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DeID - a data sharing tool for neuroimaging studies.

Song X, Wang J, Wang A, Meng Q, Prescott C, Tsu L, Eckert MA - Front Neurosci (2015)

Bottom Line: We have developed a Java program that users can use to remove identifying information in neuroimaging datasets, while still maintaining the association among different data types from the same subject for further studies.This software provides a series of user interaction wizards to allow users to select data variables to be de-identified, implements functions for auditing and validation of de-identified data, and enables the user to share the de-identified data in a single compressed package through various communication protocols, such as FTPS and SFTP.DeID runs with Windows, Linux, and Mac operating systems and its open architecture allows it to be easily adapted to support a broader array of data types, with the goal of facilitating data sharing.

View Article: PubMed Central - PubMed

Affiliation: School of Computing, Clemson University Clemson, SC, USA.

ABSTRACT
Funding institutions and researchers increasingly expect that data will be shared to increase scientific integrity and provide other scientists with the opportunity to use the data with novel methods that may advance understanding in a particular field of study. In practice, sharing human subject data can be complicated because data must be de-identified prior to sharing. Moreover, integrating varied data types collected in a study can be challenging and time consuming. For example, sharing data from structural imaging studies of a complex disorder requires the integration of imaging, demographic and/or behavioral data in a way that no subject identifiers are included in the de-identified dataset and with new subject labels or identification values that cannot be tracked back to the original ones. We have developed a Java program that users can use to remove identifying information in neuroimaging datasets, while still maintaining the association among different data types from the same subject for further studies. This software provides a series of user interaction wizards to allow users to select data variables to be de-identified, implements functions for auditing and validation of de-identified data, and enables the user to share the de-identified data in a single compressed package through various communication protocols, such as FTPS and SFTP. DeID runs with Windows, Linux, and Mac operating systems and its open architecture allows it to be easily adapted to support a broader array of data types, with the goal of facilitating data sharing. DeID can be obtained at http://www.nitrc.org/projects/deid.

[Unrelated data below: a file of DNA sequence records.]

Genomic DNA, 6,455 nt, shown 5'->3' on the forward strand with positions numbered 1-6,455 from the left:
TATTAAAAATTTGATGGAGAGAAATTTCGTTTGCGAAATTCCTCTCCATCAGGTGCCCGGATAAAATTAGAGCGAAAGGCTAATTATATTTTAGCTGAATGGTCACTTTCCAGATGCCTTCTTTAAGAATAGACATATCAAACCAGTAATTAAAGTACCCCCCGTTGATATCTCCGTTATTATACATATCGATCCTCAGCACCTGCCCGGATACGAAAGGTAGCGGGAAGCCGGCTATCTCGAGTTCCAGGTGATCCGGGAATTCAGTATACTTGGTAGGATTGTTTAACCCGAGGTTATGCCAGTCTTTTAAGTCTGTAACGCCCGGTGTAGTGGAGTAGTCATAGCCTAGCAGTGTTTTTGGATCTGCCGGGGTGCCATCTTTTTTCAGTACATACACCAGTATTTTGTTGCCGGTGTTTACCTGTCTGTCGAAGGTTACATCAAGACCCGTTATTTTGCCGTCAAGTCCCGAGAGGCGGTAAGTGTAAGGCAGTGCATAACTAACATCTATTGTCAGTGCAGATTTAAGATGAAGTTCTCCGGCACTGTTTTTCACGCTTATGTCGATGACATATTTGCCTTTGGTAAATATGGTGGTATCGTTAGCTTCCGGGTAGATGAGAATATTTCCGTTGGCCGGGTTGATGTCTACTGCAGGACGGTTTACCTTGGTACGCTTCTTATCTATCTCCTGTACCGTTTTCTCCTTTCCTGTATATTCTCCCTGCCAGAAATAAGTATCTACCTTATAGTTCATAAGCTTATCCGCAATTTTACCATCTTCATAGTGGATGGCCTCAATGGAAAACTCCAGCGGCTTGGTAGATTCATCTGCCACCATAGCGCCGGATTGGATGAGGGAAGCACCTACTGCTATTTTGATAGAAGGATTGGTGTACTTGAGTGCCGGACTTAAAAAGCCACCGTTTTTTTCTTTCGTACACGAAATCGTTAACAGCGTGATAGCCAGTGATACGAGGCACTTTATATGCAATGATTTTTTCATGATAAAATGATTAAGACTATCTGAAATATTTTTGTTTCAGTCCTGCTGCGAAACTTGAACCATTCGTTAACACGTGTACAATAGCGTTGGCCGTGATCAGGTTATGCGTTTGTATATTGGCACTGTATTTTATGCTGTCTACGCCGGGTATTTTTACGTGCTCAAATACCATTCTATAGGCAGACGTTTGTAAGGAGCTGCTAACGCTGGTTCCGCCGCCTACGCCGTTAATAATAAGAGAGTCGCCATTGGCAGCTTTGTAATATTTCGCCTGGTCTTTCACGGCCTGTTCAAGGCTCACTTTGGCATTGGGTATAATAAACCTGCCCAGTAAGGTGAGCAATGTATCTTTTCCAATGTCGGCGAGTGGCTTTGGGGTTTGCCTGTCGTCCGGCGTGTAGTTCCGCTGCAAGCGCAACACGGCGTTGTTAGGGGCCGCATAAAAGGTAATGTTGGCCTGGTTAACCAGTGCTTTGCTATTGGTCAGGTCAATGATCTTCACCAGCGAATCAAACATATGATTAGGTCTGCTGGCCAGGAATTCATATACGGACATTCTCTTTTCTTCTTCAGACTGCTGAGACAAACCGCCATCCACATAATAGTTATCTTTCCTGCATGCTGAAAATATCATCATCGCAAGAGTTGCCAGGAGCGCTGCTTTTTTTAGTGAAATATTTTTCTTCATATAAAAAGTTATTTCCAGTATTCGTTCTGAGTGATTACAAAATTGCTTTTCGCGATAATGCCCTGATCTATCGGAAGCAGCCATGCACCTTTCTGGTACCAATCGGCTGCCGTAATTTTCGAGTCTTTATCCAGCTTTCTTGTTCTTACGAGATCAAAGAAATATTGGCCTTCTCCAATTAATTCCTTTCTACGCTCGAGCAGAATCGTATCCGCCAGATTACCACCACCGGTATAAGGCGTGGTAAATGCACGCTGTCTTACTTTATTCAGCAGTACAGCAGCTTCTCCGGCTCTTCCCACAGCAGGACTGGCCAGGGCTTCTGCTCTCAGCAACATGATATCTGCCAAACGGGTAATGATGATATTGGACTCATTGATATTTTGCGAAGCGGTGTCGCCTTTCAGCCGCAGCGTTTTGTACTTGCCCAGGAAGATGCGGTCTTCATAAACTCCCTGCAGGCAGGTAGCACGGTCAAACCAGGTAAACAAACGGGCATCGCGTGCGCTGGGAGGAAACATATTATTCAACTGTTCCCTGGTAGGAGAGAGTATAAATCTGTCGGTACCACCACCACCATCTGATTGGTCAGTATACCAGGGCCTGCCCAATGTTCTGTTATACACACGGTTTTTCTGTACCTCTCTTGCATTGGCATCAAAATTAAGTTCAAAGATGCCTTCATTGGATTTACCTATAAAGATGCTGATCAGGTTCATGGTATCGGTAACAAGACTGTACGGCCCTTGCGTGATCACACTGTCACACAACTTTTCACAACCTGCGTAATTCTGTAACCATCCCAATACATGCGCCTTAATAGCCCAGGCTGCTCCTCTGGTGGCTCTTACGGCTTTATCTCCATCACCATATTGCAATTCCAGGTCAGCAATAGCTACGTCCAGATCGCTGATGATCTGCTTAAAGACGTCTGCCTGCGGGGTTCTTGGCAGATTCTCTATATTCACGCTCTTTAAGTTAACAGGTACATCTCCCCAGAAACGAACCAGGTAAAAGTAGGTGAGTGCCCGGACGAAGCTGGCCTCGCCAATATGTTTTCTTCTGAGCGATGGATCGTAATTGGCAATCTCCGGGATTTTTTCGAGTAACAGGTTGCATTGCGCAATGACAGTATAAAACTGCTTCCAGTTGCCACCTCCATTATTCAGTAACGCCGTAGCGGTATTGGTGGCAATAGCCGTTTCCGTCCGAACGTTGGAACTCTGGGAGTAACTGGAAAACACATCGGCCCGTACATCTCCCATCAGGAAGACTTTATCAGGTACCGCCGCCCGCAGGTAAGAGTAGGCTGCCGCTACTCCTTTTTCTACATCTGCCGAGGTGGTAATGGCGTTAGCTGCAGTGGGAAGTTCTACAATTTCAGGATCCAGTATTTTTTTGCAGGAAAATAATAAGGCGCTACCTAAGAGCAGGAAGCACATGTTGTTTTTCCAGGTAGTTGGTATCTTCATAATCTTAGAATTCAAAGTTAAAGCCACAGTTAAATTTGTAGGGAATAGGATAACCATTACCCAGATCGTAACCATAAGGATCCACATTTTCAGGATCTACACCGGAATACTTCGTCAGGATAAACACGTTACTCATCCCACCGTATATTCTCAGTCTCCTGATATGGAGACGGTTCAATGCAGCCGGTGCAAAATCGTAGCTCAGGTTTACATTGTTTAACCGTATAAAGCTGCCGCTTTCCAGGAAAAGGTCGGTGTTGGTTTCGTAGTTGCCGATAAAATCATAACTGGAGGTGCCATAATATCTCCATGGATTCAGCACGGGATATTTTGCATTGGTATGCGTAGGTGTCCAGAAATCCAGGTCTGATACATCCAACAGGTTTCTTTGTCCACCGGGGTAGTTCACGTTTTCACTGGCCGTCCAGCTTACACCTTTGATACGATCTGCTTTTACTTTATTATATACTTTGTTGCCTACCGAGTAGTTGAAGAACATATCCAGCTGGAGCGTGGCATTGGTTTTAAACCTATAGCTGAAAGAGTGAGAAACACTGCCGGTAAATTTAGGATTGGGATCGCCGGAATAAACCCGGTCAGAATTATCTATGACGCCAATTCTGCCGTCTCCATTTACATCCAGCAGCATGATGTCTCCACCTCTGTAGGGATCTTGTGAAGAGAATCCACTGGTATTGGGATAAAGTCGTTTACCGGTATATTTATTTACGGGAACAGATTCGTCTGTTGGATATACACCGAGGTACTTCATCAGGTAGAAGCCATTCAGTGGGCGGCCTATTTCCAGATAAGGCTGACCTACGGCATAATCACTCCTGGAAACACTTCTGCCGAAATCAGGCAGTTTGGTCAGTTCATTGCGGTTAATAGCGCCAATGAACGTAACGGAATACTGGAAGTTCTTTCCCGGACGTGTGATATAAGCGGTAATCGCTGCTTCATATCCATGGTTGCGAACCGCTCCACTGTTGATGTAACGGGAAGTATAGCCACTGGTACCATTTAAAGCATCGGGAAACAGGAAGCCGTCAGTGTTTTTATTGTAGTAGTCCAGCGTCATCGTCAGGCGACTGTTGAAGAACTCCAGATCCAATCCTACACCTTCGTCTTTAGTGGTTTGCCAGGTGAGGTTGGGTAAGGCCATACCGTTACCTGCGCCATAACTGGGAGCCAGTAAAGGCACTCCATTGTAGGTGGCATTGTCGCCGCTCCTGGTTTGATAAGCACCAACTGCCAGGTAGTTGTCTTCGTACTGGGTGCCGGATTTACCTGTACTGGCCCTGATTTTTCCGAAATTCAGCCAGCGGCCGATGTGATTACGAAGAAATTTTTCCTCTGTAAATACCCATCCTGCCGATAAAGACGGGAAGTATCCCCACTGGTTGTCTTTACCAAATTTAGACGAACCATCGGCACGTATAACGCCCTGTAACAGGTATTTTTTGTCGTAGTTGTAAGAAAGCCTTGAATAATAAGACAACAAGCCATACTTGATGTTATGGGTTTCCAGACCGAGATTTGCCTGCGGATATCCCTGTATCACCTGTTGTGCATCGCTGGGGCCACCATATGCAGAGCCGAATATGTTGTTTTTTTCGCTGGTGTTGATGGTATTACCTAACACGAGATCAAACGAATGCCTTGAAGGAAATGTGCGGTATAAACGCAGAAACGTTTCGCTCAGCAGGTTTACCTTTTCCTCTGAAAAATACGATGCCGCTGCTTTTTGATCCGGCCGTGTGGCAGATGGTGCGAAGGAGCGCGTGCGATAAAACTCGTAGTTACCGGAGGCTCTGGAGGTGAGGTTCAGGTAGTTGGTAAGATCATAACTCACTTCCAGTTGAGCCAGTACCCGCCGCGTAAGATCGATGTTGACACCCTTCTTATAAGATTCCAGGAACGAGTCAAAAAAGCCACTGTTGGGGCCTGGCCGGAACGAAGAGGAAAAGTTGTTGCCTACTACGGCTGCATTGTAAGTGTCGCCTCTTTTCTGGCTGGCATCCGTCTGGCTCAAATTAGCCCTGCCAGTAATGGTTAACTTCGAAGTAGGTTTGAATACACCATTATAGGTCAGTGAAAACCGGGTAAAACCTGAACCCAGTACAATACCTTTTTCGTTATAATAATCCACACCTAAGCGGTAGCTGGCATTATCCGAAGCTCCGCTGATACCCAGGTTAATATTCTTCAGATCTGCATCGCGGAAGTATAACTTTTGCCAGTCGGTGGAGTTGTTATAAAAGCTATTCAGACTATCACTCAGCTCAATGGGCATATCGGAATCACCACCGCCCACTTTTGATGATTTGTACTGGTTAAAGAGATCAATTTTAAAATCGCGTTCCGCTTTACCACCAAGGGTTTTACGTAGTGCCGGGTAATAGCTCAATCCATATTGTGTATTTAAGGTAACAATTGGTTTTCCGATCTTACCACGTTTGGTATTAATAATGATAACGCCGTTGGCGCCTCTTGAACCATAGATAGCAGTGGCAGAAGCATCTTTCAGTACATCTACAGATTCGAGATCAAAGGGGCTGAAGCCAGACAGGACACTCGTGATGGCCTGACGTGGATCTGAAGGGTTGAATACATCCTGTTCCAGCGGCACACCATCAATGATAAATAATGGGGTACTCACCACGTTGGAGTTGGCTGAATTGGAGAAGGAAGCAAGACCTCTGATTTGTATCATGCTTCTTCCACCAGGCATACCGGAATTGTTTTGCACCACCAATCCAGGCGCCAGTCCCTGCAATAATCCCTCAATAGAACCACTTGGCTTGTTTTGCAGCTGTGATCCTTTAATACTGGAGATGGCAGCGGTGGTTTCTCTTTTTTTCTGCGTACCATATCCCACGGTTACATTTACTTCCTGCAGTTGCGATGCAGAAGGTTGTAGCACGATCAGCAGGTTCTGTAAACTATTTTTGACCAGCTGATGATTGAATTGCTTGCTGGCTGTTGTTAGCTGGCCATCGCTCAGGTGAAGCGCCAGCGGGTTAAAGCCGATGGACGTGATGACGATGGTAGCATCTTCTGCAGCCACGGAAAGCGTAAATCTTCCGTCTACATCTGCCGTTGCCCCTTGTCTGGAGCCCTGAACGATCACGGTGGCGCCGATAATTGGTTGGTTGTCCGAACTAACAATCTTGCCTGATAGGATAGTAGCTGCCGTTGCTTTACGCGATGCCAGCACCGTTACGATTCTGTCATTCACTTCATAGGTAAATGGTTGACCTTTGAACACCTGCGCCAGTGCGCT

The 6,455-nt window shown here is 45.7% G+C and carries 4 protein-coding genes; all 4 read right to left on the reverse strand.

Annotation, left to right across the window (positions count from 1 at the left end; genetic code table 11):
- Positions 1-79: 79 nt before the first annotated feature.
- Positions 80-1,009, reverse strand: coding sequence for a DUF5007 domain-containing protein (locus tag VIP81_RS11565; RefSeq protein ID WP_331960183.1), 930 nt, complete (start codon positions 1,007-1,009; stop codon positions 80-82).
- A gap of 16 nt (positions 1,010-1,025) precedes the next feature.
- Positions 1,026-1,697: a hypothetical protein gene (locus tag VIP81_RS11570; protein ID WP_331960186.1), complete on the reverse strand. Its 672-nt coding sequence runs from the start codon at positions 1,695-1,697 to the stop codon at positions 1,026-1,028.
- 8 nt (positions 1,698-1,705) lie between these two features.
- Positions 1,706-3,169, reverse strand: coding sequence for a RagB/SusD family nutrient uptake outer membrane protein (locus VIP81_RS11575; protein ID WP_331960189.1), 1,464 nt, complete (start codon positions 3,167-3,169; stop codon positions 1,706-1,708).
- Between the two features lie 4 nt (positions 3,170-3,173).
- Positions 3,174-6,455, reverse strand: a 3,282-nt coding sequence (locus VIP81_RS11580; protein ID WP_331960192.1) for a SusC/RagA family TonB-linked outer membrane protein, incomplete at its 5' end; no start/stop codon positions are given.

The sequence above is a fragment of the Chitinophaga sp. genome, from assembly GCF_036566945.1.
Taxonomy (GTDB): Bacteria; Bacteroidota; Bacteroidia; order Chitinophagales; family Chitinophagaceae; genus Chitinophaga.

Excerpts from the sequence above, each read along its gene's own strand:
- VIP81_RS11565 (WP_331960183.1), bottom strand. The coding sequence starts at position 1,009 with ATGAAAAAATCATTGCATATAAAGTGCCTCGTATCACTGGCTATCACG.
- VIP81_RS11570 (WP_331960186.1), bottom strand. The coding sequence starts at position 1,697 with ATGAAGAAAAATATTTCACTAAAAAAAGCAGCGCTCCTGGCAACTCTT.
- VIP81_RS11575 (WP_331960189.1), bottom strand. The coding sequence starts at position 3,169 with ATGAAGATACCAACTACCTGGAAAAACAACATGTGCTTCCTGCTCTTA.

No MeSH data available.


Data selection. (A) Image files are selected. (B) An xls or txt data file is selected. Note that missing values are highlighted in red to inform users about missingness that might be correctable. The highlighted columns such as ID and DOB will be pre-removed in a subsequent step shown in Figure 5.
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Figure 2: Data selection. (A) Image files are selected. (B) An xls or txt data file is selected. Note that missing values are highlighted in red to inform users about missingness that might be correctable. The highlighted columns such as ID and DOB will be pre-removed in a subsequent step shown in Figure 5.

Mentions: Users are provided with an interface to choose the source data (image and data files) on a local disk, as shown in Figure 2. Analyze 7.5 (hdr/img) and NIfTI (nii) format image files are supported in DeID. These images can include voxels representing the face as these voxels will be removed during the skull-stripping step described below. The option to share neuroimaging data that has already been skull-stripped or that do not require stripping (e.g., 4D diffusion datasets) is also supported to utilize other auditing functions of DeID to meet users' various demands. It is not uncommon that multiple copies of an image are collected for each subject and for this reason DeID was designed to accept multiple images for each subject. All of the images can be selected from a single directory or stored within subject-specific directories.